Sunday, January 1, 2012

MR The Castle of Cagliostro

Let's start off this year with a whole new review!
This time I would like to offer you yet another entry in my long running Studio Ghibli Marathon.

This yet another "Ghibli-esque" movie from the pre-Studio Ghibli era. Taking you this time in the late 70s...

Movie: Lupin The III: Castle of Cagliostro also simply known as The Castle of Cagliostro
Directed by Hayao Miyazaki
Release date 1979
Genre Anime/adventure
Country Japan

Castle of Cagliostro is one of the earliest features around Lupin III, it is actually Lupin's 2nd movie adaptation.
Released only a mere year after the first one, The Secret of Mamo.
It was co-written and directed by Japanese animation master Hayao Miyazaki and originally one of his biggest projects to date.

Lupin 3 was at first a manga created by Monkey Punch (pen name of the mangaka Kazuhiko Katō).
It is about this international thief called Arsène Lupin The Third who is, yes, the grandson of the fictional character created by Maurice Leblanc.
Due to copyright issues and trademarks, Lupin has been forced to go under various other names depending on the translations and years they've been released.
Depending on the movie/TV series you'll see you might find him under the names: Rupan III (recent materials), Edgar (like most of the French releases, like mine picture above), Wolf or even Vidocq IV (true enough)!
For the sake of simplicity, I'll just use Lupin, ok?

In his adventures Lupin III is often accompanied by other thieves and criminals-for-hire and finds himself in very dangerous and often random situations.

Meet our heroes!

This second film takes off as our main character is pulling off a job in a casino in Monaco.

Lupin II and his acolyte Daisuke Jigen, a mercenary, barely make it outside the premises...
As our heroes escape in their famous Fiat 500, Lupin notices they actually stole fake money that has been spreading all over the world since a dozen of years or so...

Lupin convinces Jigen to attack the problem at its source and go after the people that have been spreading this fake money around.
Their journey takes them to (the fictional) Cagliostro, somewhere in mid-Europe.

But as soon as they reach their destination, trouble follows them quickly and they find themselves having to protect a girl from being kidnapped....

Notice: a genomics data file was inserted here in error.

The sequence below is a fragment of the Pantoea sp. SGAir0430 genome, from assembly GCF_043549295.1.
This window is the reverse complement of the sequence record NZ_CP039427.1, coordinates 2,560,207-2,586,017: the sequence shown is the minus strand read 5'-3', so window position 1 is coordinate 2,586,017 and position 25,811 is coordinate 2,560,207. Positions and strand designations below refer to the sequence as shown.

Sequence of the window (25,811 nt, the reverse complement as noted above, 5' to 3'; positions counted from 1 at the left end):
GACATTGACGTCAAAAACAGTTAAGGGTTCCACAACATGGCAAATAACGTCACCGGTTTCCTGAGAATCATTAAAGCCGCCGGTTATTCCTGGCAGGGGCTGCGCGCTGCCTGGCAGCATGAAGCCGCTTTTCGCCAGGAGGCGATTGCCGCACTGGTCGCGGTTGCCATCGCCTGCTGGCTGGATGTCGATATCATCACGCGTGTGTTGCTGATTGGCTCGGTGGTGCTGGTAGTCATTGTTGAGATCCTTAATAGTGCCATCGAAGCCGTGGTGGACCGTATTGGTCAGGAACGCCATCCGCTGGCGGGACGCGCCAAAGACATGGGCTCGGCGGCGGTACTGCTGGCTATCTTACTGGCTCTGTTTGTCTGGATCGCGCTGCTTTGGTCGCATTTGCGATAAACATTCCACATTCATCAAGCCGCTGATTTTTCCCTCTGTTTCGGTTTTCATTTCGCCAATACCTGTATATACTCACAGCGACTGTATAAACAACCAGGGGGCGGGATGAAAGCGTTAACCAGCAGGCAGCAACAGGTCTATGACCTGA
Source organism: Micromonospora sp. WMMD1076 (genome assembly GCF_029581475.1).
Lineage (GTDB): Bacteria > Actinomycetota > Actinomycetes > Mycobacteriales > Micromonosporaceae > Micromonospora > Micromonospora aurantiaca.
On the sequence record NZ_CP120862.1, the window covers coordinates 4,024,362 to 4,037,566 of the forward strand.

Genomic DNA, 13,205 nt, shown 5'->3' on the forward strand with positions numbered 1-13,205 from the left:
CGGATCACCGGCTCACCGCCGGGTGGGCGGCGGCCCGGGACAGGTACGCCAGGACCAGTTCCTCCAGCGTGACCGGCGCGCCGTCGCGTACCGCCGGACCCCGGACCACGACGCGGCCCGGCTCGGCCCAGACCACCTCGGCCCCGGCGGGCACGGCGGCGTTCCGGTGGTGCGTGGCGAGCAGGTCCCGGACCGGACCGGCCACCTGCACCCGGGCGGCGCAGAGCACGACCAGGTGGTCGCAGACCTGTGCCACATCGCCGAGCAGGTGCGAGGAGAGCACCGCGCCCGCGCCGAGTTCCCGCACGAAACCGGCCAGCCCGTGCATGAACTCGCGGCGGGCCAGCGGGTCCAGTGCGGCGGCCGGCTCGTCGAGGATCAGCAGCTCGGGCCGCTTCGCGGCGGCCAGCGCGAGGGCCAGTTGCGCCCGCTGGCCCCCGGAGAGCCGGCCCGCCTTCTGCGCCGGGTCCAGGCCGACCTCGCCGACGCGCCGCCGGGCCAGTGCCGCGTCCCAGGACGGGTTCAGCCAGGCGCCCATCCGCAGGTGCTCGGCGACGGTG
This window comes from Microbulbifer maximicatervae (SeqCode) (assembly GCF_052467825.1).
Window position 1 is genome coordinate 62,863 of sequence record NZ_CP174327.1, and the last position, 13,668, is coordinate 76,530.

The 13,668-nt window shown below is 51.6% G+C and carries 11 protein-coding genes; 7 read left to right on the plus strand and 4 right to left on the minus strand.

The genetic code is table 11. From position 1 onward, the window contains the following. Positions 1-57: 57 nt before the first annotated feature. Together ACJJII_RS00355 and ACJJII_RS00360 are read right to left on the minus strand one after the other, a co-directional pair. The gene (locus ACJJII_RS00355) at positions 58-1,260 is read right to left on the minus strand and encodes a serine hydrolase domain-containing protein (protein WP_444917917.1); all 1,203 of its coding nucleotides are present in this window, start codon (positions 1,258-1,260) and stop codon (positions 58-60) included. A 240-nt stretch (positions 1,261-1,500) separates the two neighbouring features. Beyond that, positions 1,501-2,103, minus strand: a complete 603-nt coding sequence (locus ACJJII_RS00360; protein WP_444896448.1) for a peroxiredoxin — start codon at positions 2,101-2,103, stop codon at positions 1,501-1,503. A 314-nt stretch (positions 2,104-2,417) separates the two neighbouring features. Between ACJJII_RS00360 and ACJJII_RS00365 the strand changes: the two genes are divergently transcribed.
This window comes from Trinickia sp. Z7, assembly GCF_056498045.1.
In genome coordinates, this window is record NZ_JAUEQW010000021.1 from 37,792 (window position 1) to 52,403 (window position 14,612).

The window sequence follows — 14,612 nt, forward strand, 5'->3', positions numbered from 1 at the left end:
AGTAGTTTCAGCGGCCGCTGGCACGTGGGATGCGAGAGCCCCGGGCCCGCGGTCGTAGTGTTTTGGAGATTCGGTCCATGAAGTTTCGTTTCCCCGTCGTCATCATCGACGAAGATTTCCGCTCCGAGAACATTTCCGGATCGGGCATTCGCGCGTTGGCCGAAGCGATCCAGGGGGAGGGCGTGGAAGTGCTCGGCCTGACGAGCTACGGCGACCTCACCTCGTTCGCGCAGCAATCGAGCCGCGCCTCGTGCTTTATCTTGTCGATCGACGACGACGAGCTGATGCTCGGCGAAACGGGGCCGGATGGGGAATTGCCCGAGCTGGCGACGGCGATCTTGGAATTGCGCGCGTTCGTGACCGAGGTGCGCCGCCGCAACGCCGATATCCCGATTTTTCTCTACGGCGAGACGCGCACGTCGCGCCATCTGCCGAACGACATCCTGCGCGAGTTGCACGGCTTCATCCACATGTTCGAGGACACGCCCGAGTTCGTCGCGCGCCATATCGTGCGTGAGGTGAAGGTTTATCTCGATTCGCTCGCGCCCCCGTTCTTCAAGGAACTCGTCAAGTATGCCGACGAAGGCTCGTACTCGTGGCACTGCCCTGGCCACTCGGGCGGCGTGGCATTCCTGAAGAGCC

You'll never find a more well-mannered Lupin anywhere else!

Long story short, Lupin ends up having to rescure this princess, Clarisse, from the clutches of the evil Count of Cagliostro.
They find themselves in peril against the overwhelming forces of the Count's elite assassins, so Lupin call in some exterior help. The ronin Goemon Ishikawa XIII is quick to answer to his friend's.
And the head of an Interpol anti-Lupin task force, Inspector Koichi Zenigata finds the steps of Lupin leading him into the castle as well.
Meanwhile, international criminal Fujiko Minewas already way ahead of everyone else on the quest for the hidden treasure the Castle of Cagliostro hides beneath its underground...

As you might get from this crazy plot, it sort of goes everywhere but stays pretty focuses at the same time.

This movie's a fun adventure with lots of twists and turns around each corner.
Miyazaki based the movie around several Arsène Lupin stories actually. The movie uses some plot elements and alludes to La Comtesse de Cagliostro an original Lupin story from Leblanc, as well as taking some inspiration from La Justice d'Arsène Lupin by Boileau-Narcejac (mostly the forged money aspect, which concerned fake Francs during a WW1 era Germany in the original) and Maurice Leblanc's The Green-eyed Lady.

Aesthetically though it's totally a Hayao Miyazaki movie.
The tone of the movie makes it stand out amongst the various other Lupin 3 productions. From using Miyazaki-esque backgrounds and settings (the nature, the colorful realistic country, the castle..) to the plot itself.
As such, it features a much simpler and gentler Lupin & co. Even keeping Jigen aside I presume is a way of having less of the usual gun ho action on screen (and Goemon's even less present, barely making an appearance for fans simply). Though I must say Zenigata's perfectly in-character.
Also this is probably the movie were Miyazaki's influences can best be seen represented in the animation, particularly the 1952 classic French animated movie The King and the Bird (Le Roi et l'oiseau) from which Cagliostro takes a lot of cues from the castle's design to various designs, shots and animations.

Finally a note for the musical aspect.
The music here was composed by series regular Yuji Ohno, which perfectly captured the movie's tone and atmosphere in sound. The score is simply epic, fitting for such a crazy adventures featuring lots of chasing around and action, as well as some deeper emotions and more serious scenes too.

Overall, a fantastic movie!
Fans of animation, Ghibli, Lupin III or simply adventure films, don't miss this one out!

This Toho production helmed by Miyazaki at the top is one of the classic film features from the master of animation I can't recommend enough!
It can also work as a great introduction to the crazy universe of Lupin II (even if you'll call him Wolf, Edgar or Rupin III!).

A must watch, fun for all ages!

I give it:
2.5 / 3 DonPatchis!

No comments:

Post a Comment